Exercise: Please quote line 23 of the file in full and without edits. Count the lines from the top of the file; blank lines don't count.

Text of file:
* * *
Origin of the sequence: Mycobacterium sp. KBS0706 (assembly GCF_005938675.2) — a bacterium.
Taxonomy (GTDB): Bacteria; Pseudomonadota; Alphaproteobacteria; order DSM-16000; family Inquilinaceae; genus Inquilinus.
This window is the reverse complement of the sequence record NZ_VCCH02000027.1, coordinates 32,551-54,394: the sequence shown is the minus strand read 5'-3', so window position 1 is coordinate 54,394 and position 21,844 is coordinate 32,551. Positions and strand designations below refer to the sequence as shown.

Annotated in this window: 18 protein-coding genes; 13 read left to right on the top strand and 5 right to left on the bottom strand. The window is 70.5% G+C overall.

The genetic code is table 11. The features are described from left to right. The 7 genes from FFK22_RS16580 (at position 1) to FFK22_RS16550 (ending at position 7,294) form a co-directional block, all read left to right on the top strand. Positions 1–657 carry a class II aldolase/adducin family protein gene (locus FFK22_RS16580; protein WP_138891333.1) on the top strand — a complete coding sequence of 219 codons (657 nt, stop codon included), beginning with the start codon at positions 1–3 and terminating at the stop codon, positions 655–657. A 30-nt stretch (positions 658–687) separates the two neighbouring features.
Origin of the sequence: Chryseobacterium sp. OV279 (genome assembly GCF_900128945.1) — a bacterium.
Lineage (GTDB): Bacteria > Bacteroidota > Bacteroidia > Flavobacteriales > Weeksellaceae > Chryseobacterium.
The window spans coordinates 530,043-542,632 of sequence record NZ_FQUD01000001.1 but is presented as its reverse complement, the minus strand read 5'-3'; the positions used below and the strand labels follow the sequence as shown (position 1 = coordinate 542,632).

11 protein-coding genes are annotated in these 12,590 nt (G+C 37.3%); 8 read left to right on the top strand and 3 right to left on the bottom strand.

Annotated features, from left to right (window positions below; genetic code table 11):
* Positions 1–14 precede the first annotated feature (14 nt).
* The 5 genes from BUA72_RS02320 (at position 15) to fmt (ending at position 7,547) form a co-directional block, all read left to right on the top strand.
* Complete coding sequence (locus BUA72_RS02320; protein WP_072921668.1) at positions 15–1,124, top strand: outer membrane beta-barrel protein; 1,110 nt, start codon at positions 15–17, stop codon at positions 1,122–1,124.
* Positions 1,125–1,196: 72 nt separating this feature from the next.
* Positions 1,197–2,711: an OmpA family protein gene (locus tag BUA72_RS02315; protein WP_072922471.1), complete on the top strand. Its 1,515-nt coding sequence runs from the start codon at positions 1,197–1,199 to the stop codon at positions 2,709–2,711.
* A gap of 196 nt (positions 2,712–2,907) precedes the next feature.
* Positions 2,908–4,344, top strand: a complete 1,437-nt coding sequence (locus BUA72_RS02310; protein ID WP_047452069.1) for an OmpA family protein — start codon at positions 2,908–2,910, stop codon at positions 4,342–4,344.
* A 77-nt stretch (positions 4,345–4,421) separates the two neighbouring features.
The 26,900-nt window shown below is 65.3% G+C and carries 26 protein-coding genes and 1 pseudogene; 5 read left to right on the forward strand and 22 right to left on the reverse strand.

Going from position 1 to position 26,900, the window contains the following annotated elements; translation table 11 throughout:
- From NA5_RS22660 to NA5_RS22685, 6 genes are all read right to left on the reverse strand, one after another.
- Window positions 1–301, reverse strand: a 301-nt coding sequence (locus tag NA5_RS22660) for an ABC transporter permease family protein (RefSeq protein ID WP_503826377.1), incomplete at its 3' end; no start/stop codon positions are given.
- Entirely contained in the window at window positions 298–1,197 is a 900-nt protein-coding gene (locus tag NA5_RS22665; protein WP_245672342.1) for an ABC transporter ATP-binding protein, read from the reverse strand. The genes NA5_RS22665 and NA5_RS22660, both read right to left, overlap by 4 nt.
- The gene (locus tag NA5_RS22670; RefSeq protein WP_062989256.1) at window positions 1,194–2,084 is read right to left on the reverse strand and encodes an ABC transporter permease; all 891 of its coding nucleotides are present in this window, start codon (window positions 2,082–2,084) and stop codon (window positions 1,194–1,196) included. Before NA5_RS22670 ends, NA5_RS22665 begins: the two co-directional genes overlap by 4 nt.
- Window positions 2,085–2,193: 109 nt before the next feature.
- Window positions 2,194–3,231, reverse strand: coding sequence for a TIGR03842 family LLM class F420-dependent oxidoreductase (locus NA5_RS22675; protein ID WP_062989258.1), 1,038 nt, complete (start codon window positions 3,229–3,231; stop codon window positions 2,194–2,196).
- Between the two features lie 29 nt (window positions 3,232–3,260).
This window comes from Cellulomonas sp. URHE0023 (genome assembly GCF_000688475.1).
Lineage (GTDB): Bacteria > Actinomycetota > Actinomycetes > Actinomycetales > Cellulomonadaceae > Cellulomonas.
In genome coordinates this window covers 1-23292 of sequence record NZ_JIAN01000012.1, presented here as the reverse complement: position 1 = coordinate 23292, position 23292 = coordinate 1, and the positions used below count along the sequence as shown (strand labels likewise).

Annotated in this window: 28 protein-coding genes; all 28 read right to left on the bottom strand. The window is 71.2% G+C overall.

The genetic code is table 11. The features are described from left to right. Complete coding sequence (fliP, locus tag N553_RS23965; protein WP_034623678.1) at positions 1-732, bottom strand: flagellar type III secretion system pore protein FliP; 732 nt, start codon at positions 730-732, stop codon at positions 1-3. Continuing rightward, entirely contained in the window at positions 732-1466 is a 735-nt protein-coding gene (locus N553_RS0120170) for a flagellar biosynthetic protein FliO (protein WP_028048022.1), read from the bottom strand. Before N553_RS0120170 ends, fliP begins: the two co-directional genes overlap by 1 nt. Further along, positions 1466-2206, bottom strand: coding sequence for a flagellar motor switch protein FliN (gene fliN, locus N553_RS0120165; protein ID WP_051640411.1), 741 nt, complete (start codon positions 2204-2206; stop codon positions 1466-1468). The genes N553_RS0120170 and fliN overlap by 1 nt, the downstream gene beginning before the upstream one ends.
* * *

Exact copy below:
- Entirely contained in the window at window positions 298–1,197 is a 900-nt protein-coding gene (locus tag NA5_RS22665; protein WP_245672342.1) for an ABC transporter ATP-binding protein, read from the reverse strand. The genes NA5_RS22665 and NA5_RS22660, both read right to left, overlap by 4 nt.